Correlates of compensation
Research using these two approaches has helped to advance the concept and establish key correlates of compensation. Compensation in ASD has been linked to better general cognitive abilities, with studies finding that greater social behaviour-cognition discrepancy (i.e. greater compensatory ability) is associated with higher IQ  and better executive function [2, 3]. This may reflect the fact that (i) compensatory strategies often involve intellectually derived rules (e.g. when and how long to make eye contact for) and (ii) careful monitoring and switching between strategies is required to compensate successfully. Accordingly, given these links, compensation is proposed to have an adaptive function, supporting autistic individuals to be able to live independently, have successful social relationships and gain and maintain employment [5, 6].
Equally, studies have revealed negative outcomes correlated with compensation. Qualitative research findings suggest that because compensation disguises, but does not necessarily eliminate, autistic difficulties, some individuals may not receive a necessary diagnosis of ASD until adulthood [5,6,7,8,9]. This issue is proposed to be particularly acute for autistic females who compensate to a greater extent than males [1, 2, 7,8,9,10]. Delayed diagnosis, for males and females, may consequently delay their access to appropriate clinical support and accommodations in the workplace. Further, studies using both the discrepancy approach and the CAT-Q have found compensation to be linked to poor mental health. This is suggested to be because compensatory efforts are reported as being cognitively demanding, stressful and not always sufficiently successful to ‘pass’ as neurotypical and make social connections with others [1,2,3, 5, 7, 15, 16].
Investigating compensatory strategies
Despite important research developments on the correlates of compensation, strikingly little is known about how autistic people attempt to compensate in everyday life; that is, the active strategies they use to try to navigate the social world. Although the CAT-Q’s compensation subscale measures some common compensatory strategies (e.g. using scripts in social situations), it does not necessarily capture the full range of strategies, including those used by individuals without a formal autism diagnosis. Furthermore, the strategies measured by the CAT-Q are fairly shallow in nature, involving learning of stringent and context-dependent rules (e.g. copying the gestures of other people). We have previously hypothesised that these may be distinct from deep compensatory strategies, which work flexibly across contexts, because they provide an alternative route to the social-cognitive ability in question (e.g. theory of mind), for example, using complex mental algorithms to predict other people’s thoughts and feelings . This would be akin to a visually impaired person using echolocation; the strategy does not simply circumvent the impairment like a white stick does, but provides an alternative way to form a spatial representation that enables navigation skills. Therefore, in the present study, we aimed to investigate a broader range of strategies ranging from shallow, unsophisticated strategies that only give a superficial impression of neurotypical social skills, to more sophisticated, deep strategies that enable some flexible social understanding.
There are additional issues with studies on compensation so far that we aimed to address in the present study. Overall, there has also been a narrow focus on compensation in diagnosed ASD, without consideration for how the construct aids understanding of social differences more generally. For example, the extent to which individuals without autism (but still experiencing social difficulties) use compensatory strategies is currently unknown. Additionally, it is unclear if people with an autism diagnosis would use more compensatory strategies than non-diagnosed individuals because they potentially have greater social difficulties to compensate for, or fewer strategies, accounting for why they meet diagnostic criteria for ASD in the first place. Therefore, in the present study, we explored compensatory strategies in adults who report social difficulties, regardless of whether they had a formal autism diagnosis. Finally, we note that although qualitative and anecdotal evidence has suggested a link between compensation and later age at diagnosis, no study has to our knowledge directly measured this relationship quantitatively.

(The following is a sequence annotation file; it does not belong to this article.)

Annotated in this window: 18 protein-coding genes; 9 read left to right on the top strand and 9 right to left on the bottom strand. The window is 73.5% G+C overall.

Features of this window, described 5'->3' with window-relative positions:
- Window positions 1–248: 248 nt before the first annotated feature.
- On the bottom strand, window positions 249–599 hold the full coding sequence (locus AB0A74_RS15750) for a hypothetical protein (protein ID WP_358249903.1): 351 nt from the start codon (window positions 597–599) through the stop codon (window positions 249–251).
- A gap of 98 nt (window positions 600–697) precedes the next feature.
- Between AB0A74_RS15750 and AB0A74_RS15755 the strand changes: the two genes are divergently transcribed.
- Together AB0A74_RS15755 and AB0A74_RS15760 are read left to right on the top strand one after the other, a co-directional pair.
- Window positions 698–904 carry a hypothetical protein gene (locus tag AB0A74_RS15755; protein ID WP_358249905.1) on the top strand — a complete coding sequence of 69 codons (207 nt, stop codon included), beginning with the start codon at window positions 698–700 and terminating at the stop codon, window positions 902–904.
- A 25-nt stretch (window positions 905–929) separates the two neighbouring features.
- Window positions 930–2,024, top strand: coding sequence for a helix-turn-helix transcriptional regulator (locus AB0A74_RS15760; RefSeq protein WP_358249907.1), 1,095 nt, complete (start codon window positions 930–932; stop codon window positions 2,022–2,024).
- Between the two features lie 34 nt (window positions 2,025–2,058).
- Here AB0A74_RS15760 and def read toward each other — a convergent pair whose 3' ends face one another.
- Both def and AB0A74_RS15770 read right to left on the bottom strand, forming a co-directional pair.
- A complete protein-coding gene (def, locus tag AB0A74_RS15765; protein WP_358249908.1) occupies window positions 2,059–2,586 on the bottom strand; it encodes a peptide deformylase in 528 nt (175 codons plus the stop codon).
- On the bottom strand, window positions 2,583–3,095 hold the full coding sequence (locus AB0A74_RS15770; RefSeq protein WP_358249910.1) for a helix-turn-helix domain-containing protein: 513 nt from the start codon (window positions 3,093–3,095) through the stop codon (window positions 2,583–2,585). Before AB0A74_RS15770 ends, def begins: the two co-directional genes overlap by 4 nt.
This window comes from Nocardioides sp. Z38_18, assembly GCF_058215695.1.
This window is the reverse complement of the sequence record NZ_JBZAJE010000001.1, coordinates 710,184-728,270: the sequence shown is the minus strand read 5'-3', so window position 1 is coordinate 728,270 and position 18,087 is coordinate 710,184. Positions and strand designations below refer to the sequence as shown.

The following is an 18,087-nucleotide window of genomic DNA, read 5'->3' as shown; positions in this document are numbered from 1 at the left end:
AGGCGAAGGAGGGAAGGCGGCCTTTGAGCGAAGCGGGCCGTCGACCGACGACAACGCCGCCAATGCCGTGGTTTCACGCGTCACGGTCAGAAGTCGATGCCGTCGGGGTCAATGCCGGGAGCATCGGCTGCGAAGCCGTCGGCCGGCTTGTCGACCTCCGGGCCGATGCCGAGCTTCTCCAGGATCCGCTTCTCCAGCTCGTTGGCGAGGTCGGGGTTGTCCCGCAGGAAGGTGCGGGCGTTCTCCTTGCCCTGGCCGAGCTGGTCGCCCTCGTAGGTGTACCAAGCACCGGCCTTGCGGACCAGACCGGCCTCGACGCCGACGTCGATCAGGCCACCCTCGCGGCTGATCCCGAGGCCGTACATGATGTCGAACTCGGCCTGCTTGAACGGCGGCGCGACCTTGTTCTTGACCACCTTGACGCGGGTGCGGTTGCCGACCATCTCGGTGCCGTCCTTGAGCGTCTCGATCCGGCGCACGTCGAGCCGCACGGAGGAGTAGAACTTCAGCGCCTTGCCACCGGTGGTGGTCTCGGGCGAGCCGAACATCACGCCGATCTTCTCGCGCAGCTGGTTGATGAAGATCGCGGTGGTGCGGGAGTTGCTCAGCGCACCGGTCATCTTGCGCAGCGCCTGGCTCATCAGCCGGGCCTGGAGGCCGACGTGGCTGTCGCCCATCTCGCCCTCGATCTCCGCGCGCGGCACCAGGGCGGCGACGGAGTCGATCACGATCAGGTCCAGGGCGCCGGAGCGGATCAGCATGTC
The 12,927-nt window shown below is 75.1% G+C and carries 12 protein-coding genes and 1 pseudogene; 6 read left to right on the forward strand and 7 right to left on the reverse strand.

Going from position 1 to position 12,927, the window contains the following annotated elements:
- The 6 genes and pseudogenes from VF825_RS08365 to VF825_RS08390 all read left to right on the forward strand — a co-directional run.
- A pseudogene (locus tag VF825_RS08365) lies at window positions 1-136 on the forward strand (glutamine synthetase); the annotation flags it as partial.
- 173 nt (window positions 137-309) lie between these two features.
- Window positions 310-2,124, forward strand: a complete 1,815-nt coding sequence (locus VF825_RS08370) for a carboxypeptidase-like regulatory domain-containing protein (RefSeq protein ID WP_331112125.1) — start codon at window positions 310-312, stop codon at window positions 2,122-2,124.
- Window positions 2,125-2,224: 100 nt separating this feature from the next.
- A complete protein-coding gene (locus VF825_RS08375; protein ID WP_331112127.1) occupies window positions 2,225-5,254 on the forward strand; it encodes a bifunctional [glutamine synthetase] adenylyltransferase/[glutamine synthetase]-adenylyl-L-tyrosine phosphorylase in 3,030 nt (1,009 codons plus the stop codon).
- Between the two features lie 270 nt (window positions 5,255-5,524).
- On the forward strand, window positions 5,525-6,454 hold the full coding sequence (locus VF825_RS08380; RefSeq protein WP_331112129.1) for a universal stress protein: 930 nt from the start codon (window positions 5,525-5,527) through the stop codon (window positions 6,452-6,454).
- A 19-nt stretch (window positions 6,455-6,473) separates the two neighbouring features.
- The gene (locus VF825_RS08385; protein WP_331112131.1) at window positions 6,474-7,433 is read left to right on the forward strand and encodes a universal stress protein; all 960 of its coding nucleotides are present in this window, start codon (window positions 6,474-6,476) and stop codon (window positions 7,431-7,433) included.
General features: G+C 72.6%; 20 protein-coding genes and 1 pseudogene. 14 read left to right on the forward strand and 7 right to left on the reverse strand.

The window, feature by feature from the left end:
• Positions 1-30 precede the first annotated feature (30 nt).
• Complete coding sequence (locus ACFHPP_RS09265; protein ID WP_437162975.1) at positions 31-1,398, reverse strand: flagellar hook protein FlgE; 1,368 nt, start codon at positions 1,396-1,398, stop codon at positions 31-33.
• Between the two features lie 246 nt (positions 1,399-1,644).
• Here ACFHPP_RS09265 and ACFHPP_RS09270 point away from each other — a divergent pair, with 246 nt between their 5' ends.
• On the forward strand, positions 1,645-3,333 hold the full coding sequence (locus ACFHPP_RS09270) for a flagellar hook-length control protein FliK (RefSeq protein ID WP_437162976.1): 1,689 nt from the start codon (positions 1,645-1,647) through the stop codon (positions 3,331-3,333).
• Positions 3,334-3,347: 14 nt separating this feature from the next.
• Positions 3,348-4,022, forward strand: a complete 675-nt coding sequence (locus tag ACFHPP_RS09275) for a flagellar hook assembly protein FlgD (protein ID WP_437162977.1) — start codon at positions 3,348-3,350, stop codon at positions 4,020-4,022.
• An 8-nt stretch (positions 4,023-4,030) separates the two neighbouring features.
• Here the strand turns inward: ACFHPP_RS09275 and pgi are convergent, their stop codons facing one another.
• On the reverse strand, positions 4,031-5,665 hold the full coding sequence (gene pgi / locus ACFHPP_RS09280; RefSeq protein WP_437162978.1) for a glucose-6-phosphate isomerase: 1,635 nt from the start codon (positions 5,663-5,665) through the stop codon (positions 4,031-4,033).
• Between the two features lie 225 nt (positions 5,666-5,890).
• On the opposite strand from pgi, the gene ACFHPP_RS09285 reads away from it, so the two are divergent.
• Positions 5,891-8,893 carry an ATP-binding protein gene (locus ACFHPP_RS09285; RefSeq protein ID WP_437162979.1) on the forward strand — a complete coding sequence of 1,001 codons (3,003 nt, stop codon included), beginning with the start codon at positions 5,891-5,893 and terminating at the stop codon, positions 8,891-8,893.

The present study
To address some of these aforementioned issues, we recently conducted a qualitative study that directly and extensively investigated compensatory strategies in adults—with and without an autism diagnosis—who experience social difficulties . Participants were asked to describe qualitatively all the possible strategies they use to overcome difficulties in social situations. This study, providing rich data on autistic people’s lived experiences, confirmed that at least a subgroup of autistic people are able to describe at length their compensatory strategies. Additionally, qualitative analyses highlighted various meaningful types of strategy , including masking, shallow compensation and deep compensation. Additionally, we identified an additional strategy type termed ‘accommodation’, which reflects strategies that involve actively seeking environments/people that accommodate one’s cognitive difficulties and strengths. However, due to a lack of quantitative analyses in this study, it was unclear if compensatory strategies (i) significantly differed between people with and without diagnosed autism and (ii) were statistically associated with factors theoretically linked to compensation (e.g. IQ, delayed diagnosis, female sex). Therefore, in the present study, we quantified self-reported (social) compensatory strategies in autism for the first time. By coding participants’ free-text descriptions with a novel 31-item Compensation Checklist, quantitative compensation scores were created. Following this, we explored relationships with diagnostic status, autistic traits, highest education level (as a proxy for IQ), age at diagnosis and sex.